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What and Where are Atoms?


Source: Live Science

Atoms are the basic units of matter and the defining structure of elements as mentioned in most Physics classes. The term “atom” is derived from the Greek word invisible, makes sense doesn’t it? At one point in history atoms were considered to be the smallest matter in the universe and thus assumed could not be divided. Again, of you’d paid attention to your Physics lesson you’d be know that atoms consist of Protons, Neutrons and Electrons, which by the are composed of even smaller particles called quarks.

Thought to have been created 13.7 billion years ago after the Big Bang and no, we aren’t referring to “The Big Bang Theory”, which airs on CBS. The occurrence came about as the hot, dense new universe cooled, conditions became suitable for quarks and electrons to form. These quarks again came together to form protons and neutrons which in turn upon combination created nuclei. This all took place within the first few minutes of the universe’s existence, according to CERN.

Scientists believe the universe took nearly 380,000 years to cool down enough to slow the electrons subsequently enabling the nuclei capture them to form the first atoms. The earliest atoms were primarily hydrogen and helium, which are still the most abundant elements in the universe, according to Jefferson Lab Gravity eventually caused clouds of gas to coalesce and form stars, and heavier atoms were (and still are) created within the stars and sent throughout the universe when the star exploded (supernova).

Atomic particles

Generally, we know that protons and neutrons are heavier than electrons and reside in the nucleus at the centre of the atom. The lightest of the two, electrons exist in a cloud orbiting the nucleus. The electron cloud has a radius 10,000 times greater than the nucleus, according to the Los Alamos National Laboratory.

Both protons and neutrons have the same mass although on paper one proton is a

Is about 1,835 times larger than an electron. Atoms have the same number of electrons and protons and the number of protons and neutrons are the same as well. When a proton is added to an atom it makes a new element whereas when a neutron is added an isotope or a heavier version of the atom is made.


Discovered in 1911 by Ernest Rutherford, a physicist from New Zealand. In 1920, Rutherford proposed the name proton for the positively charged particles of the atom. He also theory on the neutral particle with the nucleus was later confirmed in 1932, by British physicist James Chadwick

According to Chemistry LibreText the mass of the atom resides in the nucleus. Protons and neutrons that make up the nucleus are the same mass and have the same angular movement

The strong force, one of the four basic forces of nature is what holds the nucleus together This force between the protons and neutrons overcomes the repulsive electrical force that would otherwise push the protons apart, according to the rules of electricity.

Varying binding forces, which have unstable atomic nuclei vary for different atoms based on the size of the nucleus. Such as carbon-14 decaying into nitrogen-14.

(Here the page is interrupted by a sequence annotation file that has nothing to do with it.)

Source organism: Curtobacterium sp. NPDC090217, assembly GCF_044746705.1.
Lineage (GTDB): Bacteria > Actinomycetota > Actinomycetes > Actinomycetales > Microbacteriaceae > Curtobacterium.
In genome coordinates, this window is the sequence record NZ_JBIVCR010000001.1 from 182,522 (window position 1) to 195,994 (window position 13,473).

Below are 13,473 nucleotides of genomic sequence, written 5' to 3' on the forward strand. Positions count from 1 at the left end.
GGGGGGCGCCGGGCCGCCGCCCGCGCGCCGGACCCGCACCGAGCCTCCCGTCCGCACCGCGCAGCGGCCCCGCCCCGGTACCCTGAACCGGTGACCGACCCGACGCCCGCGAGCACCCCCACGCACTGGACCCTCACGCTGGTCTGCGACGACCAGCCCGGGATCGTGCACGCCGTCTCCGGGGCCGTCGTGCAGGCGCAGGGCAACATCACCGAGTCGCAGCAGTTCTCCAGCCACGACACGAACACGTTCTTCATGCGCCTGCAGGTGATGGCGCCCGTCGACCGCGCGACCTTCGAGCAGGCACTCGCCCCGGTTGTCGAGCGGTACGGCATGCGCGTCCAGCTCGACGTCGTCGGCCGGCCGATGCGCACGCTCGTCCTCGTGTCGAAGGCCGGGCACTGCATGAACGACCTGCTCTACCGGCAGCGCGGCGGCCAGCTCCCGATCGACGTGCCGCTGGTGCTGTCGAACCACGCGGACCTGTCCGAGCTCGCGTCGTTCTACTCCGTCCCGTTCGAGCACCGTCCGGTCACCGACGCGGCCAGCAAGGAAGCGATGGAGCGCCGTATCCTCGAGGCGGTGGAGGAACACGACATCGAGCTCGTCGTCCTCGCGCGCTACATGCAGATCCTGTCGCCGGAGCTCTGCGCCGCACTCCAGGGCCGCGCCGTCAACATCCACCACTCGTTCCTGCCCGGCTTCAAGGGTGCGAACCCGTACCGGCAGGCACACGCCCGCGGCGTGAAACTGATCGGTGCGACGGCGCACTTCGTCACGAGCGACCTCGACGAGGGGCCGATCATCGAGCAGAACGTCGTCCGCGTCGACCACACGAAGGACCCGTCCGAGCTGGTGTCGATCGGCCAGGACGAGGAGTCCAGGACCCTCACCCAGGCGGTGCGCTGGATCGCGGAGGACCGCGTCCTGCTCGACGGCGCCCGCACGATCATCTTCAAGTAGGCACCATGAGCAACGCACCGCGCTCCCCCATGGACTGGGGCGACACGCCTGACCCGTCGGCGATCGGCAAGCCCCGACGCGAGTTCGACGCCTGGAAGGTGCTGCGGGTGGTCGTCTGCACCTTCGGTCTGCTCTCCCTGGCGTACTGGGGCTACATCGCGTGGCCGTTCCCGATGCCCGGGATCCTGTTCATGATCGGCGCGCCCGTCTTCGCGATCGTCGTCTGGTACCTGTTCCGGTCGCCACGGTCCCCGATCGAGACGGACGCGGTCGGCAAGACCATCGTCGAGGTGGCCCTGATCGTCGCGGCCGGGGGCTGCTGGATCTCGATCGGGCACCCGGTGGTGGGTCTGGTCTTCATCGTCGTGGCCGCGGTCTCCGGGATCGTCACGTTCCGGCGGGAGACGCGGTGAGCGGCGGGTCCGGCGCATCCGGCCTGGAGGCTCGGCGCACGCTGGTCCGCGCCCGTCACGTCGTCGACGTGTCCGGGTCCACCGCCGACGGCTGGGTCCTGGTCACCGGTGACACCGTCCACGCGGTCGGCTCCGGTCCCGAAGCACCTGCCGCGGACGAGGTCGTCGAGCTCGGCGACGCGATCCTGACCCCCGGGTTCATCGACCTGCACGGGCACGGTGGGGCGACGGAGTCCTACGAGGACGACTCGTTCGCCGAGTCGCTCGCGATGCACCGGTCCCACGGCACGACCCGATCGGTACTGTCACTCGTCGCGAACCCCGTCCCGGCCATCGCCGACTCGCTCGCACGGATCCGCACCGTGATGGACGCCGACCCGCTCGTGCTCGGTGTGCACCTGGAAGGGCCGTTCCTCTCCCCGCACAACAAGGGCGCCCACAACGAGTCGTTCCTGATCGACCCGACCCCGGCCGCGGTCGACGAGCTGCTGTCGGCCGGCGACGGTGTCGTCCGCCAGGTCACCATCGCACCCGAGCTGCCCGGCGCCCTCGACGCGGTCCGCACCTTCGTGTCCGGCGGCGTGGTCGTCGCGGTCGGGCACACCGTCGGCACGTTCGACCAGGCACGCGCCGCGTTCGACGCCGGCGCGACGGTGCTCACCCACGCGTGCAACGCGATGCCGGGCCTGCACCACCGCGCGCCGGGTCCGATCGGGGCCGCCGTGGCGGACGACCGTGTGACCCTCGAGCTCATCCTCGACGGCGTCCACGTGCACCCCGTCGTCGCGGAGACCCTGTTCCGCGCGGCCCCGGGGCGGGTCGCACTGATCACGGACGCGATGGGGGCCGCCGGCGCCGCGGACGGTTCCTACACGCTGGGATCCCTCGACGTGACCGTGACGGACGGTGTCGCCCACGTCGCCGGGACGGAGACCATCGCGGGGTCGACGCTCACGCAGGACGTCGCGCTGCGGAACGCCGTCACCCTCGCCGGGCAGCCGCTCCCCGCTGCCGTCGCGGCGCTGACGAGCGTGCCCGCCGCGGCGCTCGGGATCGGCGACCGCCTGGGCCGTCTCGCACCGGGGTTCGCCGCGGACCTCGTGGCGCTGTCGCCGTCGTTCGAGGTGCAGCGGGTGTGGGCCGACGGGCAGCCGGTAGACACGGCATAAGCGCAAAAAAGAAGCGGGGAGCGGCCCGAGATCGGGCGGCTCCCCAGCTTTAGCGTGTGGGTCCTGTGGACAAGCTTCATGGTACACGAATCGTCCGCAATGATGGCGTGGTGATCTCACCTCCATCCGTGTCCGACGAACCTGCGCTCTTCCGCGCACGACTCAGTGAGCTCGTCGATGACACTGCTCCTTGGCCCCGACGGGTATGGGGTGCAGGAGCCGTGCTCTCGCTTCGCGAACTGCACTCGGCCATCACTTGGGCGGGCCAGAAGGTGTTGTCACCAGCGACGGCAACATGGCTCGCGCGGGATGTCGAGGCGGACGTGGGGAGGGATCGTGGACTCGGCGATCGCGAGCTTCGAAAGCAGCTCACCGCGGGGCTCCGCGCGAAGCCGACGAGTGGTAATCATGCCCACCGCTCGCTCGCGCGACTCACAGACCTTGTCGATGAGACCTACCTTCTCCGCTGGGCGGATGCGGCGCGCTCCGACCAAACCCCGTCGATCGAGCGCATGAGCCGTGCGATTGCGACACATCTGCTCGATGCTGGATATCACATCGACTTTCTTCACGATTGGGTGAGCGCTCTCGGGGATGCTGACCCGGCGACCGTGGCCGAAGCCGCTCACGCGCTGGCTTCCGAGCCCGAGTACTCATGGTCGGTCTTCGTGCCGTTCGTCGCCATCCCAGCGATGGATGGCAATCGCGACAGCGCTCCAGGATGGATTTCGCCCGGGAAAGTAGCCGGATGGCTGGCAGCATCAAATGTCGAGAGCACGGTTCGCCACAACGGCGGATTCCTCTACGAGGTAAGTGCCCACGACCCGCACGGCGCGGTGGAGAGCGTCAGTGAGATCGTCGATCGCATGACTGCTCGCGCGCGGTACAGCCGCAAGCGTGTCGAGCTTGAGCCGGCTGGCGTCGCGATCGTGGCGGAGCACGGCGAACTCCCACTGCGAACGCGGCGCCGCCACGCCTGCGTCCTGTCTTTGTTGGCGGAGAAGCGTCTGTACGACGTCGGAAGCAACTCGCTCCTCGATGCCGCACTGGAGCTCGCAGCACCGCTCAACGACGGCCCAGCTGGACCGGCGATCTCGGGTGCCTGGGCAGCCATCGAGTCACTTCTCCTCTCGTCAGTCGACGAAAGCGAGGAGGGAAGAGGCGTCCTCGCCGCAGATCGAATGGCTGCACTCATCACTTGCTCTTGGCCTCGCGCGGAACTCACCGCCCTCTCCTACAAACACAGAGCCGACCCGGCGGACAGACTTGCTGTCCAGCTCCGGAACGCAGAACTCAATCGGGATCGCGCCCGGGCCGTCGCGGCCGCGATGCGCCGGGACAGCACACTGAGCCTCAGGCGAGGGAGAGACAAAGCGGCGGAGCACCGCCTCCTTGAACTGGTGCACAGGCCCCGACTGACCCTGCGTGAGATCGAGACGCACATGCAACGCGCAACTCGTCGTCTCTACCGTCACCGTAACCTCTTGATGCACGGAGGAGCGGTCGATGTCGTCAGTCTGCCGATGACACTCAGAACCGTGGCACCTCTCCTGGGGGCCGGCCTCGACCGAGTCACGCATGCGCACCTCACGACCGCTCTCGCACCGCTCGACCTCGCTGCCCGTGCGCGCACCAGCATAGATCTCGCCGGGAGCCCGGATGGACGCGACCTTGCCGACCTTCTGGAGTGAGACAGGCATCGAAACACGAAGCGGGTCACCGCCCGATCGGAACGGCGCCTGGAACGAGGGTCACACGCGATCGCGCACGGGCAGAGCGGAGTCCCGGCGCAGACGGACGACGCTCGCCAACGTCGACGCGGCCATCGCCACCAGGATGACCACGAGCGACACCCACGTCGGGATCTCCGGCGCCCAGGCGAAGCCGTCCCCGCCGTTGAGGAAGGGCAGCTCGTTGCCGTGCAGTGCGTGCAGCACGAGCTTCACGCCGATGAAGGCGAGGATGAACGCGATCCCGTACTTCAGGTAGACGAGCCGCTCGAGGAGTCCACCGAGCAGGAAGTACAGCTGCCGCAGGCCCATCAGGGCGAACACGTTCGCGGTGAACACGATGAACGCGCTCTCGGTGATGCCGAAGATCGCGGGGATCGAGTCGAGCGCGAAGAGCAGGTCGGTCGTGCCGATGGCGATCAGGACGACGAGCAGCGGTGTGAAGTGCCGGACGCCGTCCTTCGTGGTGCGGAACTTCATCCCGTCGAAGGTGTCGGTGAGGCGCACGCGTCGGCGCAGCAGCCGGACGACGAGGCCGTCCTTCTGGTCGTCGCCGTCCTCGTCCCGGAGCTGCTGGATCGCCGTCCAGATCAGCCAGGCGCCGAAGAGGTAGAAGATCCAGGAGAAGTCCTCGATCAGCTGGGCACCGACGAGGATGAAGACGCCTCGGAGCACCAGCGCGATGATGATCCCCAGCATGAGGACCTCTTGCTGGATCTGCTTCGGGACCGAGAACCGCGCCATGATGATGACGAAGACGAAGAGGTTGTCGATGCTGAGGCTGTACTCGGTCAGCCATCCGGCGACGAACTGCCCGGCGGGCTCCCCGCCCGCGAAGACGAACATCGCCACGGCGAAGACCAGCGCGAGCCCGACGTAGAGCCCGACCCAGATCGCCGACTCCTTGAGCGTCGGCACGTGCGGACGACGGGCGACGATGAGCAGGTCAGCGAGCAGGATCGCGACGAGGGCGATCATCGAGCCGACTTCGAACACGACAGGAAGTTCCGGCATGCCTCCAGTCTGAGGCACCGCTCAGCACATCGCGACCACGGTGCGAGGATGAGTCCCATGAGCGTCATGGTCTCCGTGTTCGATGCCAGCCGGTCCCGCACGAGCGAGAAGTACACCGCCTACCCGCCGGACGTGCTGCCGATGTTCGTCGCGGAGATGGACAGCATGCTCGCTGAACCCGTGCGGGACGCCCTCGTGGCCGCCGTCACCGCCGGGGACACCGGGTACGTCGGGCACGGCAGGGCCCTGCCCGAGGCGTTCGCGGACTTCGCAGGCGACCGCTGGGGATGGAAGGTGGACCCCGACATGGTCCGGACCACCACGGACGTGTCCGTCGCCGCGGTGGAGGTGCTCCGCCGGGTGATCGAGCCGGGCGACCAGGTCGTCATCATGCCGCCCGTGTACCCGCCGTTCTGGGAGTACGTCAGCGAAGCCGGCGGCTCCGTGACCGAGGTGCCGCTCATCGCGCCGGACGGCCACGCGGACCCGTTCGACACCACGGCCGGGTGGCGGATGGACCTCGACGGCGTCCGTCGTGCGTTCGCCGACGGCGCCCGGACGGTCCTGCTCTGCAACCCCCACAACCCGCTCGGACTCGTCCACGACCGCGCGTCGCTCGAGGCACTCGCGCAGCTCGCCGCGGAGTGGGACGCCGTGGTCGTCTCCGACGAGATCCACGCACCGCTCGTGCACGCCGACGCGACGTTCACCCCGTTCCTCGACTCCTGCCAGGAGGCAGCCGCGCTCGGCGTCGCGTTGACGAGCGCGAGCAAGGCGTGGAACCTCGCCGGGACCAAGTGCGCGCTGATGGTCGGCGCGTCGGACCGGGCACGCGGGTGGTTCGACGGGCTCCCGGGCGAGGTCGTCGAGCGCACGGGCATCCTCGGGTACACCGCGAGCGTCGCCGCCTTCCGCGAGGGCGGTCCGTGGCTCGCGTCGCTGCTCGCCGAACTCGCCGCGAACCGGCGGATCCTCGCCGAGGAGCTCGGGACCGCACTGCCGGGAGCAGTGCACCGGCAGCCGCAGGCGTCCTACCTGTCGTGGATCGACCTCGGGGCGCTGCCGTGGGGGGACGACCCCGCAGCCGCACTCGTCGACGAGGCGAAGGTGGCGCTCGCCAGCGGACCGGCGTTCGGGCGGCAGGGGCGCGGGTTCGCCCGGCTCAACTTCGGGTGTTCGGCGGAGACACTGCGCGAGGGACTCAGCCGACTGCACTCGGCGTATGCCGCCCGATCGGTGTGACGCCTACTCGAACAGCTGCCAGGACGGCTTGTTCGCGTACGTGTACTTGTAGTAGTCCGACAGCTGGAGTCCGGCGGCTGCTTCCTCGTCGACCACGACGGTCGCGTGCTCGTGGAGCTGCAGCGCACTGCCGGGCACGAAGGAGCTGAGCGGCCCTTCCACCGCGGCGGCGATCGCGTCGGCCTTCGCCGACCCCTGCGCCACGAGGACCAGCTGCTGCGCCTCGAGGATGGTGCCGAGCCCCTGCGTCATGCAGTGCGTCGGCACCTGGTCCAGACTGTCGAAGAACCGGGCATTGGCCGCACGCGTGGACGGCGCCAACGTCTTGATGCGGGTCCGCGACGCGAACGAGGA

Positively charged particles found within atomic nuclei discovered by Rutherford while conducting experiments with cathode-ray tubes. Protons are about 99.86% as large as neutrons.

The number of protons in an atom is unique meaning a carbon atom may have six protons and oxygen atoms may have eight atoms while a hydrogen atom would have one.

If you recall your physics lesson then you’d know that the proton number of an atom is referred to as the atomic number of that element. The chemical behaviour of that element is also determined by the number of protons of that element. Elements are arranged according to the Periodic Table in order of increasing atomic number.

Three quarks make up each proton — two “up” quarks (each with a two-thirds positive charge) and one “down” quark (with a one-third negative charge) — and they are held together by other subatomic particles called gluons, which are massless.



Electrons are 1,800 times smaller than protons or neutrons and are about 0.054% as massive as neutrons, according to Jefferson Lab.

The electron was discovered by British physicist, Joseph John Thomson in 1897. Originally known as “corpuscles” electrons are negatively charged and are electrically attached to the positively charged protons. Electrons surround the atomic nucleus in pathways called orbitals, a term coined by Erwin Schrödinger, an Austrian physicist, in the 1920s. At present, however, the model is known as the quantum model or the electron cloud model.

The inner orbitals surrounding the atom are spherical but the outer orbitals are much more complicated.

The electron configuration of an atom refers to the location of the electrons in an atom. Using the electron configuration and principles of physics, chemists can predict an atom’s properties, such as stability, boiling point and conductivity.


The neutron’s existence was theorized by Rutherford in 1920 and discovered by Chadwick in 1932 and were found during experiments when atoms were shot at a thin sheet of beryllium. Neutrons are uncharged particles found within all atomic nuclei (except for hydrogen).

The mass of a neutron is slightly larger than that of a proton and like protons, neutrons are also made of quarks. One “up” quark (with a positive 2/3 charge) and two “down” quarks (each with a negative one-third charge).

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